My favorite Danny-ism: when you were 4 and told me you'd seen a spider that was little and big -- it was a daddy-longlegs. Also, another favorite is big brother (translate: second mother) Charlie constantly ripping into me for letting you mispronounce things as a toddler: "he's going to talk like that forever!"
So, happy birthday, Dan -- Charlie's roast comes in a few weeks!
Sunday, July 22, 2007
Our power was out from 3:35 Thursday afternoon until about 4:00 today (Sunday).
Here's what I learned from the 3-day experience:
Thanks for visiting!
Saturday, June 30, 2007
The raspberries are in! With less than two weeks to be sad that strawberries and asparagus are done, we're getting big, beautiful, sweet raspberries. I used the only container I could find in the barn (this teacup) and filled it -- putting those left over into ME!
Monday, June 25, 2007
Friday, June 15, 2007
One of the girls died this week. Tiny, the Aracauna, had gotten so thin that I don't even think she weighed 1/2 pound. She just had less and less energy and hadn't laid an egg in months. All the girls are 3 years old and I believe that's old for hens, though they don't have a long life expectancy. My girls certainly don't face many hardships or much stress in their sheltered world!
We leave tomorrow for the Rotary Convention in Salt Lake City. From there, we'll go down to Las Vegas and will be going to see the Grand Canyon and Hoover Dam at some point. It should be a fun trip, with lots of sightseeing. I'll try to post at least once from there.
The chickens, cats, dog and plants are all going to be in the care of Danny -- I hope he's up to the pressure (and Turner's early mornings)!
Tuesday, June 05, 2007
Saturday, June 02, 2007
Tuesday, May 29, 2007
Geneva has had the same hands for 80 years. The same wonderful hands that held a tennis racket through her youth and won countless state championships. The same hands that typed gracefully on a typewriter at P & G’s headquarters are now weak and full of arthritis. The same hands that wore an engagement ring, but not a wedding ring, for war does odd things to the minds of fiancés. She still has the same hands that held two nieces when they were born, and five great- nieces and nephews, as if they were her own grandchildren. These are the same hands that held many young hands while crossing the street. These are the same great hands, that have hugged and embraced friends and family.
These hands have never missed church, unless they must. These are the same hands that finger through the Bible page after page. These are the same hands that fold and team up with the knees for a daily discussion with the Lord. These hands also hold the hand of Jesus, as they walk through the garden, in Aunt Gene’s daily walk with Christ.
These are the same hands that have never cooked a meal before. These are also the same hands that very rarely labor to benefit themselves. These hands are also the same kind and loving hands that have very little desire to spend time, love or money on themselves. These hands will never be forgotten, for they have touched a great amount of peoples’ hearts, minds and souls.
Tuesday, May 22, 2007
Last week, I went to a convention in Chattanooga for our church database software. Chattanooga is a cool little town and southern hospitality is a real thing. Everyone was so nice and friendly. I'm such a geek for being as excited as I was about the classes -- how many people would be energized by the topics "Maintaining a Clean Database" and "Managing Classes and Small Groups"?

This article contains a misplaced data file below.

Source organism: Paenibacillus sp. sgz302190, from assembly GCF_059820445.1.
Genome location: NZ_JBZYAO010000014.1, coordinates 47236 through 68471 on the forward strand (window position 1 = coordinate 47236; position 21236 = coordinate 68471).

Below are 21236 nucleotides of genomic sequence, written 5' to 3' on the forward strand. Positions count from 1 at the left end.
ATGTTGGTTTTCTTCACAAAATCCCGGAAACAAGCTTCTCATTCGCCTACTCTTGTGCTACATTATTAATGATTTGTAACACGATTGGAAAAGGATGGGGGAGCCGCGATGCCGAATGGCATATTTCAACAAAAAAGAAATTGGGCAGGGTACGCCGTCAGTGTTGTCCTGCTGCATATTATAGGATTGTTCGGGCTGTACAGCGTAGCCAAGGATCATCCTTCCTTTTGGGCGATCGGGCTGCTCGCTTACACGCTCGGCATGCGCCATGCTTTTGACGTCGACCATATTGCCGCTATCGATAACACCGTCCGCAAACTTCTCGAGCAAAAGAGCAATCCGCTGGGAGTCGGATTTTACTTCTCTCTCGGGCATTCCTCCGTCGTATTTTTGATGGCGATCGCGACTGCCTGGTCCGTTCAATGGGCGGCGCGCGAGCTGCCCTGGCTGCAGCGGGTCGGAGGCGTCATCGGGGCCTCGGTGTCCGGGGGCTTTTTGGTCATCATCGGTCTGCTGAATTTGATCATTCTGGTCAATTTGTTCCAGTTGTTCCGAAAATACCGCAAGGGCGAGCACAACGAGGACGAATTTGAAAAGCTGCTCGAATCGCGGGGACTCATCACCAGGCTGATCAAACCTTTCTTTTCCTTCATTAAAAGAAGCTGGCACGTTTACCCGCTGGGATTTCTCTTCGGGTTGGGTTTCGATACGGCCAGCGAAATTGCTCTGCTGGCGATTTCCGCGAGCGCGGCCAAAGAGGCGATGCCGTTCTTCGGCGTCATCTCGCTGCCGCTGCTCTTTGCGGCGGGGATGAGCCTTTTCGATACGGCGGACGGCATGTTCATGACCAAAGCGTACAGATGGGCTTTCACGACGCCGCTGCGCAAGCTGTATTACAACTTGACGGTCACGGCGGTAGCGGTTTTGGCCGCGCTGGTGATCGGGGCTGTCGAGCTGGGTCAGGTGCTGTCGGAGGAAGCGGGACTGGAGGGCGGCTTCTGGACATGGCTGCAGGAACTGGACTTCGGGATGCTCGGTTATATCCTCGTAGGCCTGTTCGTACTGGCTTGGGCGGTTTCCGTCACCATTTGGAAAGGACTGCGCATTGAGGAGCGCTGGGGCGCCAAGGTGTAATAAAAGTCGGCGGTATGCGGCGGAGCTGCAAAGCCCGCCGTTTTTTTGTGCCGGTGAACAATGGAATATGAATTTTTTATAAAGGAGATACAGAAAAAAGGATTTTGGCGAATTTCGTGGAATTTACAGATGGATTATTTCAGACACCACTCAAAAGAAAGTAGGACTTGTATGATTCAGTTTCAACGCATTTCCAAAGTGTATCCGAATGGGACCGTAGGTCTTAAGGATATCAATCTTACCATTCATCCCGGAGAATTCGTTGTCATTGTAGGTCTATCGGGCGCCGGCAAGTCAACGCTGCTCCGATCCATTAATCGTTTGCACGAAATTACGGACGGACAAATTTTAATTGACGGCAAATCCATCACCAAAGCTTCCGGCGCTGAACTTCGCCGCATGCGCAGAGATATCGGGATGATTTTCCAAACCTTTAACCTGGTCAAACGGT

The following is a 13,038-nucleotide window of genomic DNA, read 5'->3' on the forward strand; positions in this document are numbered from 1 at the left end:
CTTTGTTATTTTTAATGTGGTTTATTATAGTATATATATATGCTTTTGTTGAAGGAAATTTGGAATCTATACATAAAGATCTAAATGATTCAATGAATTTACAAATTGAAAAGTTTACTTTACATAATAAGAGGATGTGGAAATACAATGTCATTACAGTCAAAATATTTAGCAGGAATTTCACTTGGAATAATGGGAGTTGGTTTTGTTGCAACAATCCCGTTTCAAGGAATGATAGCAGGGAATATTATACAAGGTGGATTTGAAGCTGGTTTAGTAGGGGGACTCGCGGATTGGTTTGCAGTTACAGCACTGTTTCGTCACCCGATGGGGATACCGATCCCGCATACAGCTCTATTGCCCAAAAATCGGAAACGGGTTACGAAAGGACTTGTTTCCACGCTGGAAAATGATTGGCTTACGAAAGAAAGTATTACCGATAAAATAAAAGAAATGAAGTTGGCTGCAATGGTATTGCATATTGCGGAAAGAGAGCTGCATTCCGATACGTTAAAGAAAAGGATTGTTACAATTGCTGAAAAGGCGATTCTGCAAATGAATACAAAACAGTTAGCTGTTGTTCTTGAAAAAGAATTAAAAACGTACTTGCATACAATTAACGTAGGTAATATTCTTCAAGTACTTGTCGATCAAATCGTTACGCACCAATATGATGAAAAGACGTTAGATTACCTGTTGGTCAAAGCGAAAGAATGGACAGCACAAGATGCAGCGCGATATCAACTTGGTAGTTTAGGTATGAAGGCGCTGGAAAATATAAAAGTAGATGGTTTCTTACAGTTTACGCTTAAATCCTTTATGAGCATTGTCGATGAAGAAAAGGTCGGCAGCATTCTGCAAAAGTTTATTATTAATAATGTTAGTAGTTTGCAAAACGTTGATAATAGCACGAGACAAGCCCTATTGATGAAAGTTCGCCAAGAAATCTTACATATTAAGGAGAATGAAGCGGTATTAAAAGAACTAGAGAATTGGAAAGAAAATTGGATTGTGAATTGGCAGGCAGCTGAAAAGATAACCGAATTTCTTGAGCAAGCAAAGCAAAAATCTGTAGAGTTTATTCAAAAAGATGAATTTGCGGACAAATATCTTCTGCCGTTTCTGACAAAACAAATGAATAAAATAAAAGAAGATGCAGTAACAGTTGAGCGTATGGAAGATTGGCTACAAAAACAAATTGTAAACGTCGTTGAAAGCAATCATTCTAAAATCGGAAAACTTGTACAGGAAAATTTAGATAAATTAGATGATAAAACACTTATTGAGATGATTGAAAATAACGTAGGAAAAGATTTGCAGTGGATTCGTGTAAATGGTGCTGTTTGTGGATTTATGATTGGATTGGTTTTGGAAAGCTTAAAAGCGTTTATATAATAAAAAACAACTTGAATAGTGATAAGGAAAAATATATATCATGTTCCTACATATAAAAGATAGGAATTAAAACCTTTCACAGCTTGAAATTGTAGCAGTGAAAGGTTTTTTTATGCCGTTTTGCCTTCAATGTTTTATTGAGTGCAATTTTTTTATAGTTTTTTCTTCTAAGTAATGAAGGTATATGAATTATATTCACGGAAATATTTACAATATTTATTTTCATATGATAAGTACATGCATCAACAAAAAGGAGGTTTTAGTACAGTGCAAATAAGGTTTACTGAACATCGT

The flights there and back were just creepy! We were on very small jets (40-50 people), including one that taxied up to the gate with only one propeller working -- that's right, I said propeller! We were also delayed 4 1/2 hours in Charlotte because they first didn't have a plane, then didn't have a crew and finally didn't have a captain -- who wonders why the airline industry is in trouble??
I'm ashamed to admit it, but I really got hooked on Heroes. The season finale was last night and they did, indeed, save the world (or at least a large chunk of New York City). I was disappointed in the ending though, because one of my favorite characters died. He can, however, return next year from death in true soap opera fashion, since he has the ability to regenerate. Does anyone else watch Heroes? What did you think of the ending?
Friday, May 04, 2007
Thursday, April 19, 2007
Tuesday, April 17, 2007
Sunday, April 15, 2007
Wednesday, April 11, 2007
And here's what spring looks like on other blogs I check daily:
I had my 1,000th view last week. That won't seem like much to those of you who have blogged for years and have blog-iversaries, but I'm pretty excited. Especially since no one knows my blog is here!
There was a fascinating piece in the news lately about Joshua Bell (winner of the Avery Fisher Prize) playing his violin for an hour in a Washington DC Metro station. He made $39 ($59 if you count a twenty thrown to him by a woman who recognized him as a world renowned violinist), and only a handful of people bothered to listen. Bell gave the money to the lady who loaned him the violin case to lay out in front of him for donations. I've always loved to stop and listen to buskers for a few minutes (always paying for the privilege) and enjoy the "free" concert. Maybe it goes back to listening to "For Free" by Joni Mitchell. Interestingly, Joshua Bell said he'll look at, listen to and think about buskers differently from now on. Why does our society always equate talent or value with celebrity? You can see the story here in the Washington Post, or listen to him interviewed here on NPR. Here's a review of his new violin CD.